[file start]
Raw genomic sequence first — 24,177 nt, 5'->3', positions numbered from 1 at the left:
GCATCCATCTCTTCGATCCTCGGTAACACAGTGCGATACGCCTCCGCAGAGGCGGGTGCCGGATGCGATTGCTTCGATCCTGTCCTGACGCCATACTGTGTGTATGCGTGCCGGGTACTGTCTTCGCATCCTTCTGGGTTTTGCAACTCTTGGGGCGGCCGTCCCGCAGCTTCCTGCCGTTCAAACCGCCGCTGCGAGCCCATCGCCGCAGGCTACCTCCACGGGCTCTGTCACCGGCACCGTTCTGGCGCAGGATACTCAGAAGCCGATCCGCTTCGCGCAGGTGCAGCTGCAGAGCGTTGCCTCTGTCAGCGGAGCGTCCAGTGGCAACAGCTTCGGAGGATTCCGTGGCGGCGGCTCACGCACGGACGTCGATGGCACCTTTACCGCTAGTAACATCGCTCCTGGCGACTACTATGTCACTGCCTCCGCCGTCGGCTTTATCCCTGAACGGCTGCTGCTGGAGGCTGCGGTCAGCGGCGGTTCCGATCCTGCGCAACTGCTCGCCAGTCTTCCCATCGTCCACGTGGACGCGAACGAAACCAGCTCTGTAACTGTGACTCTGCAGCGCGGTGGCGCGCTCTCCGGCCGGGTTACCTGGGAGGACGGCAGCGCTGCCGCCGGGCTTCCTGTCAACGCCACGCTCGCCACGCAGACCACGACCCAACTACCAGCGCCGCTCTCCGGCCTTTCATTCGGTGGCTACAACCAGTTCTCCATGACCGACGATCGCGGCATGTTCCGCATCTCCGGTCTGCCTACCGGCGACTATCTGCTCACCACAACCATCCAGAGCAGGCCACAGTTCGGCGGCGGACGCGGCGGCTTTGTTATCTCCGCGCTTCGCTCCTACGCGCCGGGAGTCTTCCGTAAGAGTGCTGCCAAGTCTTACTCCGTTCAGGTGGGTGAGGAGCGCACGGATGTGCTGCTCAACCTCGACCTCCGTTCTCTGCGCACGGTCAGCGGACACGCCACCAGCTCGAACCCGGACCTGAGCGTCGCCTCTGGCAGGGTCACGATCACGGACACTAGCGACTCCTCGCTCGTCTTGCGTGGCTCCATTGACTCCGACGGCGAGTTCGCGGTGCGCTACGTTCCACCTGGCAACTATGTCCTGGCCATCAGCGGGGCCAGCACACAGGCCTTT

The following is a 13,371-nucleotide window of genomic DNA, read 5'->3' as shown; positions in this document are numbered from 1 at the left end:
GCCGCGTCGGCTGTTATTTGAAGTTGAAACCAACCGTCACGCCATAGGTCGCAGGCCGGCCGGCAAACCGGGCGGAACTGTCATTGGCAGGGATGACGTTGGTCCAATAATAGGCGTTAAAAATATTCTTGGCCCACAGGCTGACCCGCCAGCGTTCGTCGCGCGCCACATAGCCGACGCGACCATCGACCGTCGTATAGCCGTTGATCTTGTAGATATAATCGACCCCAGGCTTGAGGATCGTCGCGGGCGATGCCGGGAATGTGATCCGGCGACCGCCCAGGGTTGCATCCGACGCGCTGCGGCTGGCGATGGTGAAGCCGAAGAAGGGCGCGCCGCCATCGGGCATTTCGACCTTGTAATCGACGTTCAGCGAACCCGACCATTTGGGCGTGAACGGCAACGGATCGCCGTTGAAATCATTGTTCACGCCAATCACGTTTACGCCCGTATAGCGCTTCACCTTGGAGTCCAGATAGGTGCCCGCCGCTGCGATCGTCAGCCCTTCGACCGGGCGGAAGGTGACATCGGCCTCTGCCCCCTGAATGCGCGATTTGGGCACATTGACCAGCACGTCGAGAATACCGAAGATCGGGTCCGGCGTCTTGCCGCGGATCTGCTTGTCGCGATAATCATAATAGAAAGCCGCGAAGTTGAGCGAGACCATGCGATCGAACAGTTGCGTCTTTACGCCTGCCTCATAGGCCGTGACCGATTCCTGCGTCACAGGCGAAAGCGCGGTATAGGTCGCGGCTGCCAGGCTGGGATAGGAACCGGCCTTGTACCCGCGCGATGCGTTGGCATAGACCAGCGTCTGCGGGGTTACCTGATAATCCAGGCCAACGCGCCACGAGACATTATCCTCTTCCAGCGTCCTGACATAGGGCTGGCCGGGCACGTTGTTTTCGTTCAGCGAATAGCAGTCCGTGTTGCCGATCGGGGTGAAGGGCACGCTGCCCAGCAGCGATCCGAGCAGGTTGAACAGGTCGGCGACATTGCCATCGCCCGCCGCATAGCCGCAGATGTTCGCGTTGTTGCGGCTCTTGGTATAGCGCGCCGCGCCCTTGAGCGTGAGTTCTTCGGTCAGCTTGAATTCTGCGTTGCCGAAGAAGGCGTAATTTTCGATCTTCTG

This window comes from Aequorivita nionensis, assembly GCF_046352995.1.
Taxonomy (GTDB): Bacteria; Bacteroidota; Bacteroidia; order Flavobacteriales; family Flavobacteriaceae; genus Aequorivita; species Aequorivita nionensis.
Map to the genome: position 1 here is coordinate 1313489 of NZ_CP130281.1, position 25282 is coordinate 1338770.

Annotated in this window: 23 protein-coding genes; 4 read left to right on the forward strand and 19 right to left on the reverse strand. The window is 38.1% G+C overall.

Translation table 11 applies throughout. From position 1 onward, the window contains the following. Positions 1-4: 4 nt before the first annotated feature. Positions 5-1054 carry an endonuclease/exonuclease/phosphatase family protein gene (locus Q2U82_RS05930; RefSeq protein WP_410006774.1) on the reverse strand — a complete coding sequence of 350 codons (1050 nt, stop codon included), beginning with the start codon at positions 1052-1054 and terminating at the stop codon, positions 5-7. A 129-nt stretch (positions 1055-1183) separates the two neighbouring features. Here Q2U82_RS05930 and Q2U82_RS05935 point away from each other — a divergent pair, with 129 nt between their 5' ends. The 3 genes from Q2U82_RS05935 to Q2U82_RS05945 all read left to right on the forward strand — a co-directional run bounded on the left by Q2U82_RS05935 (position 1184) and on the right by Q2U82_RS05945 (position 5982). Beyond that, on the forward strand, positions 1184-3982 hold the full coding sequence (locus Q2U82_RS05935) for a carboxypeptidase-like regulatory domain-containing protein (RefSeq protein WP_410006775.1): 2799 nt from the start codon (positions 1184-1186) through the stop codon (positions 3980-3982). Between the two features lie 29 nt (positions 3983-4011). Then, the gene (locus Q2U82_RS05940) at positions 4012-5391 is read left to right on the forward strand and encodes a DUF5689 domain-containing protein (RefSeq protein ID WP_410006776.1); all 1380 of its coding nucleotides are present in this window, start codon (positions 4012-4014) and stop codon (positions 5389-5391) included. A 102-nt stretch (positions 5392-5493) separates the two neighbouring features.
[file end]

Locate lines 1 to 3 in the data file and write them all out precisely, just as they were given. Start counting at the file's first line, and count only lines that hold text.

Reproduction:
Raw genomic sequence first — 24,177 nt, 5'->3', positions numbered from 1 at the left:
GCATCCATCTCTTCGATCCTCGGTAACACAGTGCGATACGCCTCCGCAGAGGCGGGTGCCGGATGCGATTGCTTCGATCCTGTCCTGACGCCATACTGTGTGTATGCGTGCCGGGTACTGTCTTCGCATCCTTCTGGGTTTTGCAACTCTTGGGGCGGCCGTCCCGCAGCTTCCTGCCGTTCAAACCGCCGCTGCGAGCCCATCGCCGCAGGCTACCTCCACGGGCTCTGTCACCGGCACCGTTCTGGCGCAGGATACTCAGAAGCCGATCCGCTTCGCGCAGGTGCAGCTGCAGAGCGTTGCCTCTGTCAGCGGAGCGTCCAGTGGCAACAGCTTCGGAGGATTCCGTGGCGGCGGCTCACGCACGGACGTCGATGGCACCTTTACCGCTAGTAACATCGCTCCTGGCGACTACTATGTCACTGCCTCCGCCGTCGGCTTTATCCCTGAACGGCTGCTGCTGGAGGCTGCGGTCAGCGGCGGTTCCGATCCTGCGCAACTGCTCGCCAGTCTTCCCATCGTCCACGTGGACGCGAACGAAACCAGCTCTGTAACTGTGACTCTGCAGCGCGGTGGCGCGCTCTCCGGCCGGGTTACCTGGGAGGACGGCAGCGCTGCCGCCGGGCTTCCTGTCAACGCCACGCTCGCCACGCAGACCACGACCCAACTACCAGCGCCGCTCTCCGGCCTTTCATTCGGTGGCTACAACCAGTTCTCCATGACCGACGATCGCGGCATGTTCCGCATCTCCGGTCTGCCTACCGGCGACTATCTGCTCACCACAACCATCCAGAGCAGGCCACAGTTCGGCGGCGGACGCGGCGGCTTTGTTATCTCCGCGCTTCGCTCCTACGCGCCGGGAGTCTTCCGTAAGAGTGCTGCCAAGTCTTACTCCGTTCAGGTGGGTGAGGAGCGCACGGATGTGCTGCTCAACCTCGACCTCCGTTCTCTGCGCACGGTCAGCGGACACGCCACCAGCTCGAACCCGGACCTGAGCGTCGCCTCTGGCAGGGTCACGATCACGGACACTAGCGACTCCTCGCTCGTCTTGCGTGGCTCCATTGACTCCGACGGCGAGTTCGCGGTGCGCTACGTTCCACCTGGCAACTATGTCCTGGCCATCAGCGGGGCCAGCACACAGGCCTTT

The following is a 13,371-nucleotide window of genomic DNA, read 5'->3' as shown; positions in this document are numbered from 1 at the left end: